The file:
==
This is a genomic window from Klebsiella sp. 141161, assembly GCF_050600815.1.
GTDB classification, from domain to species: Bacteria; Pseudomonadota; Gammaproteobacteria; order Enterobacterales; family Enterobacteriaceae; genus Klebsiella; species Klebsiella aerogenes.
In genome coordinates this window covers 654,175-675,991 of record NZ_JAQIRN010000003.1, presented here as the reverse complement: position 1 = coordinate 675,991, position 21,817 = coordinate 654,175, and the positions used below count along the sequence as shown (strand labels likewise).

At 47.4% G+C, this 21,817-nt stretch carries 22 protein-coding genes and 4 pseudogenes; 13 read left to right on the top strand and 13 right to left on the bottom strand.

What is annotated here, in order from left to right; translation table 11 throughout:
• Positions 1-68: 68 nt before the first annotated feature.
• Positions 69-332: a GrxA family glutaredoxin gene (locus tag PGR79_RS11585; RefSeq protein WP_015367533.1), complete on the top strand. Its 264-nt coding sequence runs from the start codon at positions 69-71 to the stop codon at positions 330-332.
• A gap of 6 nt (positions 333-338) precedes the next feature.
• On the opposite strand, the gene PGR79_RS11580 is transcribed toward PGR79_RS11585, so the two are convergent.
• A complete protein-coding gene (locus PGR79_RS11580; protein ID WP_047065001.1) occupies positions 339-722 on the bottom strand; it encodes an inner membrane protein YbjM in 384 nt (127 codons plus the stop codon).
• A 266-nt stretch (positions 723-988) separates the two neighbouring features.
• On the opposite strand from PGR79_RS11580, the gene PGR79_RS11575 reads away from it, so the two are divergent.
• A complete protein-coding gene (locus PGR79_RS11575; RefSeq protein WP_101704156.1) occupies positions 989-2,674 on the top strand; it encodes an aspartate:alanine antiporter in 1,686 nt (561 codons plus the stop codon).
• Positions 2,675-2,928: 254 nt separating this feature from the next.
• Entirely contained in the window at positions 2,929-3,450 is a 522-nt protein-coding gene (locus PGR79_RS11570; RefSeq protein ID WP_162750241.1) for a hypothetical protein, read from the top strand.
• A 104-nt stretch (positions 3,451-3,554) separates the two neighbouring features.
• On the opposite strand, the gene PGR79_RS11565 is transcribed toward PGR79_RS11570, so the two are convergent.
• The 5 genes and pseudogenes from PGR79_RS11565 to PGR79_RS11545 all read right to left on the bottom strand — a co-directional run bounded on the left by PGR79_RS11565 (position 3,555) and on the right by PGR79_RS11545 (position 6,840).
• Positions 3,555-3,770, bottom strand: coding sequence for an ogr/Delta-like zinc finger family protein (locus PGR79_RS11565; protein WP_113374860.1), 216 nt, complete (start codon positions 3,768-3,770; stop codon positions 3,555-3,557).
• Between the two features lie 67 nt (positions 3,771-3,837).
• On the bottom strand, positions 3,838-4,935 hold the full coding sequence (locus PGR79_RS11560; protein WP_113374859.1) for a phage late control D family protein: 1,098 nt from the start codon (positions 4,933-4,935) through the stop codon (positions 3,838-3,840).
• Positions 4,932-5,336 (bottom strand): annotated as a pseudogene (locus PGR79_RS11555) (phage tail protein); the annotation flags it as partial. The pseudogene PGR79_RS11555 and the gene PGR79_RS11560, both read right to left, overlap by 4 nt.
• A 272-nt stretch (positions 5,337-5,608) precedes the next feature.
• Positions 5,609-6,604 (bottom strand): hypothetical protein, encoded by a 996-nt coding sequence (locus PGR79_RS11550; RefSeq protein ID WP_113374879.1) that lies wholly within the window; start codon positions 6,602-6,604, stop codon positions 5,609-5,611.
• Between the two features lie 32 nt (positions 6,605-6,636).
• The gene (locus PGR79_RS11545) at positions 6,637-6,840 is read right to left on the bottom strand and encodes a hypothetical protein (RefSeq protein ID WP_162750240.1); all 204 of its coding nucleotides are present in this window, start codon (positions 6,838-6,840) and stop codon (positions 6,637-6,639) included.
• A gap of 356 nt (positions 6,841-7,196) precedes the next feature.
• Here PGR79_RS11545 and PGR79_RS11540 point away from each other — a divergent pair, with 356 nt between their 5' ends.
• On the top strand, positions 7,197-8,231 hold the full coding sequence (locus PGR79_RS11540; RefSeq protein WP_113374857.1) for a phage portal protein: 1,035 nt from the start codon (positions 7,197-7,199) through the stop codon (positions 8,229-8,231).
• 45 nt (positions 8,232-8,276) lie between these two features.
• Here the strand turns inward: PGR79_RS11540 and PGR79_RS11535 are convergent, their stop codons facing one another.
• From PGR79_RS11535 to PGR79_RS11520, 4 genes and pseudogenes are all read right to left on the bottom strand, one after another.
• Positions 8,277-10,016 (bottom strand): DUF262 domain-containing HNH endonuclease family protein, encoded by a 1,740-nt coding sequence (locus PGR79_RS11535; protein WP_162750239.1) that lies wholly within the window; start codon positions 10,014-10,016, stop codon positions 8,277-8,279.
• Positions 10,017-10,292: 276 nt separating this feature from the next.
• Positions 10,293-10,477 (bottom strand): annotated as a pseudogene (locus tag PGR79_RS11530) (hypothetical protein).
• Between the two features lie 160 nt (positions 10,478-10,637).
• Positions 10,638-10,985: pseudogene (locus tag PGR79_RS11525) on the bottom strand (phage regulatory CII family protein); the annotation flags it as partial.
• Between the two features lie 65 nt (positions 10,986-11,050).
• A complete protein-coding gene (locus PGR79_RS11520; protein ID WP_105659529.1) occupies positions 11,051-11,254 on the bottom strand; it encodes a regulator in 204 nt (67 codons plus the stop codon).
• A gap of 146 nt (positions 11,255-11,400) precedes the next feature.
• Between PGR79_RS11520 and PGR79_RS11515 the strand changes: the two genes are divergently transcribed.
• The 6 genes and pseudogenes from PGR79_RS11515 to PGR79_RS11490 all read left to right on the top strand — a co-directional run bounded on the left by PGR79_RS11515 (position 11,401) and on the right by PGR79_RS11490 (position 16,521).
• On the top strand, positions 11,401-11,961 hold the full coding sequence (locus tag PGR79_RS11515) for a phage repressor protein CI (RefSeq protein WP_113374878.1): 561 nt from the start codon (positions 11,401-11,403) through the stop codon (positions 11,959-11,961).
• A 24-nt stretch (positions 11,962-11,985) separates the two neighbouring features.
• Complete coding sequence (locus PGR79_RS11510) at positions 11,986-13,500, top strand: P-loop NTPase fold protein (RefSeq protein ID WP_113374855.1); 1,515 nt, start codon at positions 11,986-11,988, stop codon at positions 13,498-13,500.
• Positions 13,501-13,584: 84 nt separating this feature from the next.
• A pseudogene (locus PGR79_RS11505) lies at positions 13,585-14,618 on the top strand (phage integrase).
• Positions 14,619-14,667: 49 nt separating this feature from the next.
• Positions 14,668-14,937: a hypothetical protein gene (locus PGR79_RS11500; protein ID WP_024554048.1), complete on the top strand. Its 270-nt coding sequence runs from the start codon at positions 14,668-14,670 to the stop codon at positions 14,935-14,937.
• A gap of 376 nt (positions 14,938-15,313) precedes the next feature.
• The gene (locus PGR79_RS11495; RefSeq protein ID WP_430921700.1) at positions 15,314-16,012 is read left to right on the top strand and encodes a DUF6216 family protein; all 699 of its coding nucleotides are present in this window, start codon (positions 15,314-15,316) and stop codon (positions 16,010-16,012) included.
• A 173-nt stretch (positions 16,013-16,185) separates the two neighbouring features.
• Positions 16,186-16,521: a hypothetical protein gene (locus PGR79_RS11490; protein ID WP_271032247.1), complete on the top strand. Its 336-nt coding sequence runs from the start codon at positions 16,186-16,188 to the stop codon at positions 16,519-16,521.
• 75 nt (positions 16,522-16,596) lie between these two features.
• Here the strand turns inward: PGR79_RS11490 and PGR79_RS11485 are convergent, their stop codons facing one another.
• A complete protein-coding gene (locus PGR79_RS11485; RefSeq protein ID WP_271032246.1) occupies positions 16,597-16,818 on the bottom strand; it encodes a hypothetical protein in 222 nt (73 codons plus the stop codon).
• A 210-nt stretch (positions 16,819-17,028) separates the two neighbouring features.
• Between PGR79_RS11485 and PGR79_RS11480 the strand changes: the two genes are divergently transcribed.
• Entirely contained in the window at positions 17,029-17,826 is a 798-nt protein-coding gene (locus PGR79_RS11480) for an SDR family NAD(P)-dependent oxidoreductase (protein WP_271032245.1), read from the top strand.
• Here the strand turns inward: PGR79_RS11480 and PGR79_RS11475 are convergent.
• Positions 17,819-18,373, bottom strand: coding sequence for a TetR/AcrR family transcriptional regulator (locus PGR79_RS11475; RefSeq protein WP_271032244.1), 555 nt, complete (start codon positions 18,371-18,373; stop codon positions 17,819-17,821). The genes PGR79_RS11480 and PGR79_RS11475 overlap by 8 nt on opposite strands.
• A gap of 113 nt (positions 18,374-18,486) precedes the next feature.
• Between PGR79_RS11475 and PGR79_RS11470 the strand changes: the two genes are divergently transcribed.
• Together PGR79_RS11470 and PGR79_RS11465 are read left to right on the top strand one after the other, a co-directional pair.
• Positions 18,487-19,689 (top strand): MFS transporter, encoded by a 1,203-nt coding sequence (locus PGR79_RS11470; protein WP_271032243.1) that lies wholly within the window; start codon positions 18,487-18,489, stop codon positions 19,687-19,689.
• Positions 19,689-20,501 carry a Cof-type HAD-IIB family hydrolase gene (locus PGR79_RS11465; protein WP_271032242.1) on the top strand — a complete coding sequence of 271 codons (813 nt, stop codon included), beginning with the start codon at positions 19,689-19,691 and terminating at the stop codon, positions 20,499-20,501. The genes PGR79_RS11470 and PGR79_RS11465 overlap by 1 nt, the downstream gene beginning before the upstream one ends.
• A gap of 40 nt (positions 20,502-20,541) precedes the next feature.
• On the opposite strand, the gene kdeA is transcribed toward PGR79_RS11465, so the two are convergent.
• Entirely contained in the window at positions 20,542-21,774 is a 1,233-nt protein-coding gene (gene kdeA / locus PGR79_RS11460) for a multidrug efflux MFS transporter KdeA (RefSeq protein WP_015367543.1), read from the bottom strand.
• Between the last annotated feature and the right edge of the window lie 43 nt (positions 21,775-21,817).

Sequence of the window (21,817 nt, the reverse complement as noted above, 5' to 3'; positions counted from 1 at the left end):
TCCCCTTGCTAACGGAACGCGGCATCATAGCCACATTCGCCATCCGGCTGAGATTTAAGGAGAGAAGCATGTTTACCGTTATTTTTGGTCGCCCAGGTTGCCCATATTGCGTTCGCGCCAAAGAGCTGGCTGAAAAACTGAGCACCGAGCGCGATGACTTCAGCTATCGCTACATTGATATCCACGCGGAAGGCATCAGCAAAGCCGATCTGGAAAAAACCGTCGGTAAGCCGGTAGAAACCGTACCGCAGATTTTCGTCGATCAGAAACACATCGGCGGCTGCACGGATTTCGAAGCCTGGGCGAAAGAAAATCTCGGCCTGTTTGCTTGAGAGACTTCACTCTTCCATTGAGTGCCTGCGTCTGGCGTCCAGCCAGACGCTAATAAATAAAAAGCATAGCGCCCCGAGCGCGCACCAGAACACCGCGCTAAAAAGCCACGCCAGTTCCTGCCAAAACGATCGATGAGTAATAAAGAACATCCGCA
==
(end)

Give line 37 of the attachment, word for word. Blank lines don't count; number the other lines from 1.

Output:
• Positions 10,638-10,985: pseudogene (locus tag PGR79_RS11525) on the bottom strand (phage regulatory CII family protein); the annotation flags it as partial.